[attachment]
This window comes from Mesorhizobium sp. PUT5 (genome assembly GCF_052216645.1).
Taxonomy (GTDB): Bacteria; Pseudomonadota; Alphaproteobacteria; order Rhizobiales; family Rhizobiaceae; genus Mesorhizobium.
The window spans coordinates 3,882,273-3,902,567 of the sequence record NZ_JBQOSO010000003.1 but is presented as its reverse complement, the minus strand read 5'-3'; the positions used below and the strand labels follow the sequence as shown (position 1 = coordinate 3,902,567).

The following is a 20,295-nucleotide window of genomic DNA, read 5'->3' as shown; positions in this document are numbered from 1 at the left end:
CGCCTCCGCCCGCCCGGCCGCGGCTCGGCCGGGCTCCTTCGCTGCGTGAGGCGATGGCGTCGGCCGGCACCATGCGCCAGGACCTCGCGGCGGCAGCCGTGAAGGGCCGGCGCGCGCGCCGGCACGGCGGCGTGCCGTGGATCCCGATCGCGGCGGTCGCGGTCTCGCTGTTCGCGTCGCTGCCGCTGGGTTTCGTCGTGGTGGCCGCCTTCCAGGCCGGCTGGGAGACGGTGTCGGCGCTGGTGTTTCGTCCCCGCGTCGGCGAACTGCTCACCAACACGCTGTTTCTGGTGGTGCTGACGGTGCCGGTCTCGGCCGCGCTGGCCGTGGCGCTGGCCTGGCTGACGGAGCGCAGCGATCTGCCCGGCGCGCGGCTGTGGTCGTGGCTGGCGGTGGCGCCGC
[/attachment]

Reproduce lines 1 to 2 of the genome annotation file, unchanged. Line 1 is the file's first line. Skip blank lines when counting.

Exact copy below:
This window comes from Mesorhizobium sp. PUT5 (genome assembly GCF_052216645.1).
Taxonomy (GTDB): Bacteria; Pseudomonadota; Alphaproteobacteria; order Rhizobiales; family Rhizobiaceae; genus Mesorhizobium.